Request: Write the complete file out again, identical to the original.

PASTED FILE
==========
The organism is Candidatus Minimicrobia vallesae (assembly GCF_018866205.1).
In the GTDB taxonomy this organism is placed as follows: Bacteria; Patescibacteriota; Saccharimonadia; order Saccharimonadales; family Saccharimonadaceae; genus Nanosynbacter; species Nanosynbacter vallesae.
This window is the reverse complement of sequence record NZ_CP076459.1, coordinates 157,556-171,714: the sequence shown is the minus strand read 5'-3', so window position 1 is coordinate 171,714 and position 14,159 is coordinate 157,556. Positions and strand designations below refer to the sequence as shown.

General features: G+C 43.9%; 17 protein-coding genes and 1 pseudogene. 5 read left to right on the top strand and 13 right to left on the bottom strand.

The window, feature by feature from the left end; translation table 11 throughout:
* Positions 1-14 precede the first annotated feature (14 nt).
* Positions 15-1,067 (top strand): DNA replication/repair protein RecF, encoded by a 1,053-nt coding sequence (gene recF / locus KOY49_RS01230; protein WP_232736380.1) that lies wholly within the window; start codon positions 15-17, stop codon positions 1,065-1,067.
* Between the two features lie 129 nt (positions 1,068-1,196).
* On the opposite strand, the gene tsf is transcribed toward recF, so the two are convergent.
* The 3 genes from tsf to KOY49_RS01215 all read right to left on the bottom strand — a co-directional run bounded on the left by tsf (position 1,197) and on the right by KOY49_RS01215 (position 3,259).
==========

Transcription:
The organism is Candidatus Minimicrobia vallesae (assembly GCF_018866205.1).
In the GTDB taxonomy this organism is placed as follows: Bacteria; Patescibacteriota; Saccharimonadia; order Saccharimonadales; family Saccharimonadaceae; genus Nanosynbacter; species Nanosynbacter vallesae.
This window is the reverse complement of sequence record NZ_CP076459.1, coordinates 157,556-171,714: the sequence shown is the minus strand read 5'-3', so window position 1 is coordinate 171,714 and position 14,159 is coordinate 157,556. Positions and strand designations below refer to the sequence as shown.

General features: G+C 43.9%; 17 protein-coding genes and 1 pseudogene. 5 read left to right on the top strand and 13 right to left on the bottom strand.

The window, feature by feature from the left end; translation table 11 throughout:
* Positions 1-14 precede the first annotated feature (14 nt).
* Positions 15-1,067 (top strand): DNA replication/repair protein RecF, encoded by a 1,053-nt coding sequence (gene recF / locus KOY49_RS01230; protein WP_232736380.1) that lies wholly within the window; start codon positions 15-17, stop codon positions 1,065-1,067.
* Between the two features lie 129 nt (positions 1,068-1,196).
* On the opposite strand, the gene tsf is transcribed toward recF, so the two are convergent.
* The 3 genes from tsf to KOY49_RS01215 all read right to left on the bottom strand — a co-directional run bounded on the left by tsf (position 1,197) and on the right by KOY49_RS01215 (position 3,259).